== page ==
If you include a link in your tweet make sure the target page is relevant.  I received a tweet recently that said something like, "Check out our new designs."  I clicked on the link and was taken not to a page with designs, but to a page with various links.  None of the links was labeled "New Designs" or "Designs," so I guessed.  I guess I guessed right because I wound up on a page with various designs.  Unfortunately, there was nothing to distinguish new designs from others, and what was there were various black-and-white line drawings.  I closed out and returned to my feed.

Mistake #1:  If you're going to use "new designs" to hook me, then when I click on the link I expect to see new designs.

Mistake #2:  If you must use an intermediate page, then don't make me guess where to click to find the new designs.  People don't like uncertainty, so MAKE IT UNMISTAKEABLY CLEAR.

Mistake #3:  Make the target worth seeing in the first place.  This is where your brand gets sealed, so to speak.  If I follow a link to a page that is unremarkable, then you are unremarkable and the whole exercise was at best a waste and at worst detrimental to your brand.

Be aware that if your brand is shallow, it will not be able to withstand many of these.

Monday, May 5, 2014

Declining Median Household Income

Sentier Research recently issued its latest calculation for median household income in the US.  It stands at $53,043 as of the end of March, 2014.  Good news:  After adjusting for inflation, that's about $1,500 more than it was three years ago.  Bad news:  It's also about $5,000 less than it was 15 years ago.

Data from the National Employment Law Project provides some insight into these figures.  According to their research, from January of 2008 thought January of 2010 the US economy shed about 2 million low wage jobs (jobs that pay less than $13.33/hour), but since February of 2010 it added about 4 million low wage jobs.  On the other hand, during those same time periods the economy shed nearly 7 million mid-wage (pay up to $20/hour) and high-wage jobs (pay up to $32.62/hr), but has added only about 5 million of those jobs since February of 2010.  Put another way, our economy has shifted 2 million people from mid- and high-wage jobs to low-wage jobs.

Obviously, this is not the way to build a foundation for a stronger U.S. economy.  Not only does it limit economic prospects for those directly involved, but it also limits the ability of businesses to enact price increases.  That in turn has effects upstream and downstream, short term and long term.  The question is, Is this permanent?

Perhaps more importantly, how long are we going to wait to find out the answer?  Remember, we're already 15 years into answering this question.  How many more years of downward-trending median incomes will we need before we conclude that we need to reverse this trend?  How many?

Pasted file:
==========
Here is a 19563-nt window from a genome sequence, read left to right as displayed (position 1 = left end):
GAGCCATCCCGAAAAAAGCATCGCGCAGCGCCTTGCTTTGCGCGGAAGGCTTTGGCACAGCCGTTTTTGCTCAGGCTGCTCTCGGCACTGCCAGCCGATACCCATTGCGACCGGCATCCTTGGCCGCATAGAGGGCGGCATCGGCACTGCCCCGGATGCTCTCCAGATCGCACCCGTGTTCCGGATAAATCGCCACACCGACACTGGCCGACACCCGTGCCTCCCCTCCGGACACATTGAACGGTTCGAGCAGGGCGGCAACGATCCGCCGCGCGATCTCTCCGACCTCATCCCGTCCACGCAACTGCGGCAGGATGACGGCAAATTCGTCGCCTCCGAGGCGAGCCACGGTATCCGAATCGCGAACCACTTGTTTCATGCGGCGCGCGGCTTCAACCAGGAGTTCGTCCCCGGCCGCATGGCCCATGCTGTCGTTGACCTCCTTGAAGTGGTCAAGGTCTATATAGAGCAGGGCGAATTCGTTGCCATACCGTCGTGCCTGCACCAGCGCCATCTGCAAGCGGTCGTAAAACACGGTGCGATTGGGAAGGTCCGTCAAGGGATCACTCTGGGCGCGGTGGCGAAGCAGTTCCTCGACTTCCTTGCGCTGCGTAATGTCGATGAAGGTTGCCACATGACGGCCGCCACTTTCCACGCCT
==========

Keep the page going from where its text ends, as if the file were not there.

Monday, April 28, 2014

Business Plan Tip - Keep the Main Sections Short

Few people enjoy being forced to read through 10 or 20 pages of esoterica.  And yet, many business plans end up being just that:  long-winded attempts at teaching science or demonstrating how smart the author(s) is/are.  If you find yourself in a position where you need to write a lengthy explanation of how a system works, insert a two- to four-page summary in the main body of the plan and put the remainder -- all the details -- in the appendix.  That way, your readers won't get bogged down in (or turned away by) a hard-to-read (possibly boring) explanation.

Tuesday, April 22, 2014

Think you don't have a brand? Think again.

You have a brand whether you know it or not.  Call it a default brand.  It's the brand that a company (or person) gets if it doesn't do any branding.  Doctors usually have a good default brand.  They are considered to be smart, valuable to society and are generally held in high regard.  On the other hand, used car dealers have a default brand that is not so good.  Doctors need to protect their default brand; used car dealers need to shed theirs and create a new one.

Do you have a default brand?  What does it say about you?  Food for thought -- and action.

Wednesday, April 16, 2014

Business Plan Tip - Every Section is Important

I just looked at a business plan written by scientists.  The plan is for a business that will manufacture and market a product based on technology that the authors invented.  The plan is 35 pages long.  16 pages of that is a (highly esoteric) discussion of the technology.  That's almost half of the plan spent on a section that very few people will finish and even fewer will come close to understanding.  Most of the remainder of the plan is either single-page sections or lists of fairly generic bullet points.

The technology behind a product is important, but it's not so important that nothing else matters.  In business, technology is important if it can be used to make or improve profits.  Therefore, the sections that discuss the market(s) and the marketing are just as important, and must be just as well thought-out, as the technology discussion.

Sometimes our strengths become our weaknesses.  This is one such case.  Remember, the various sections of a business plan are there because they are all important.

Friday, April 11, 2014

RE: Customer Service

Memo to customer service departments:  Please provide customer service.

I called a certain electricity company recently to ask about my account.  After the now-routine automated answer telling me that their options had recently changed, I was presented with one -- yes, one -- option:  "Select one to receive information about a $100 WalMart gift card."  This option was repeated four times, then the call disconnected.

I called again.  This time I selected one, and was transferred to a call center in Florida.  A female agent answered and asked if I wanted to learn how to get my $100 WalMart gift card.  I told her I wanted to discuss my account with someone.  She said that I needed to try the number again in 30 minutes or so and see if it would go through to the company instead of to the call center.

A new low in customer service.

Wednesday, April 2, 2014

Are everyone's call volumes up?

Is there any company out there whose automated answering system is not experiencing higher than expected call volumes?  Or for which the options have not recently changed?